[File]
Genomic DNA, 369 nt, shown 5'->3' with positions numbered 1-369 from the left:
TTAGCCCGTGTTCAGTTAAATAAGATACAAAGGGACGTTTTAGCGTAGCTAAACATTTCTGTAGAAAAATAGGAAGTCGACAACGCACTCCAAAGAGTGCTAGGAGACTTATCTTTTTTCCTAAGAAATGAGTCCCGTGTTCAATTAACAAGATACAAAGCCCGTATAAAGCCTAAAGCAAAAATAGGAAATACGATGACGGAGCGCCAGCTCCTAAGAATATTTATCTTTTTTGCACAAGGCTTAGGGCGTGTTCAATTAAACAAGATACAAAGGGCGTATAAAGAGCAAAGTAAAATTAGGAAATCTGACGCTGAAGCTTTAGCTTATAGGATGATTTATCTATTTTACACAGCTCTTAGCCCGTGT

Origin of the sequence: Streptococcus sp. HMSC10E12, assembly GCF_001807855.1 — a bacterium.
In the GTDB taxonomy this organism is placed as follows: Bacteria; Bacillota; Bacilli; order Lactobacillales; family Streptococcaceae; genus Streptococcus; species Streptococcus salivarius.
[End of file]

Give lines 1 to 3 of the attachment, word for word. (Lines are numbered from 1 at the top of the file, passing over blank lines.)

Genomic DNA, 369 nt, shown 5'->3' with positions numbered 1-369 from the left:
TTAGCCCGTGTTCAGTTAAATAAGATACAAAGGGACGTTTTAGCGTAGCTAAACATTTCTGTAGAAAAATAGGAAGTCGACAACGCACTCCAAAGAGTGCTAGGAGACTTATCTTTTTTCCTAAGAAATGAGTCCCGTGTTCAATTAACAAGATACAAAGCCCGTATAAAGCCTAAAGCAAAAATAGGAAATACGATGACGGAGCGCCAGCTCCTAAGAATATTTATCTTTTTTGCACAAGGCTTAGGGCGTGTTCAATTAAACAAGATACAAAGGGCGTATAAAGAGCAAAGTAAAATTAGGAAATCTGACGCTGAAGCTTTAGCTTATAGGATGATTTATCTATTTTACACAGCTCTTAGCCCGTGT

Origin of the sequence: Streptococcus sp. HMSC10E12, assembly GCF_001807855.1 — a bacterium.